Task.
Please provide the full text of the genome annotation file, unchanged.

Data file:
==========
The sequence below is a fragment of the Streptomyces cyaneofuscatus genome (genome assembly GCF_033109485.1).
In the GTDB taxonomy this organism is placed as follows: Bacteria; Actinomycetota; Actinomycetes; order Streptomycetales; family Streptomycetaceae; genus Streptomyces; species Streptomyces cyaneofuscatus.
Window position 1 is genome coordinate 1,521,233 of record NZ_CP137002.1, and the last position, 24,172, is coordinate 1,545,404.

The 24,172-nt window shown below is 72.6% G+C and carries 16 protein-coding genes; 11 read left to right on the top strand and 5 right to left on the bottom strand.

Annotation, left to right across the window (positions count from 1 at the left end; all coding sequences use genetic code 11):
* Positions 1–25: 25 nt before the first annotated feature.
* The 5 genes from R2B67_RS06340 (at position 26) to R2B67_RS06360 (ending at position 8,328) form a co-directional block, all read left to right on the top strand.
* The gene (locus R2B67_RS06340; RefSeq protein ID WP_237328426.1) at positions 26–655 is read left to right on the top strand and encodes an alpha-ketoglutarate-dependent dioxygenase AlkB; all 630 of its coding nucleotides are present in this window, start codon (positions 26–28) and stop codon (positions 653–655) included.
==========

The sequence below is a fragment of the Streptomyces cyaneofuscatus genome (genome assembly GCF_033109485.1).
In the GTDB taxonomy this organism is placed as follows: Bacteria; Actinomycetota; Actinomycetes; order Streptomycetales; family Streptomycetaceae; genus Streptomyces; species Streptomyces cyaneofuscatus.
Window position 1 is genome coordinate 1,521,233 of record NZ_CP137002.1, and the last position, 24,172, is coordinate 1,545,404.

The 24,172-nt window shown below is 72.6% G+C and carries 16 protein-coding genes; 11 read left to right on the top strand and 5 right to left on the bottom strand.

Annotation, left to right across the window (positions count from 1 at the left end; all coding sequences use genetic code 11):
* Positions 1–25: 25 nt before the first annotated feature.
* The 5 genes from R2B67_RS06340 (at position 26) to R2B67_RS06360 (ending at position 8,328) form a co-directional block, all read left to right on the top strand.
* The gene (locus R2B67_RS06340; RefSeq protein ID WP_237328426.1) at positions 26–655 is read left to right on the top strand and encodes an alpha-ketoglutarate-dependent dioxygenase AlkB; all 630 of its coding nucleotides are present in this window, start codon (positions 26–28) and stop codon (positions 653–655) included.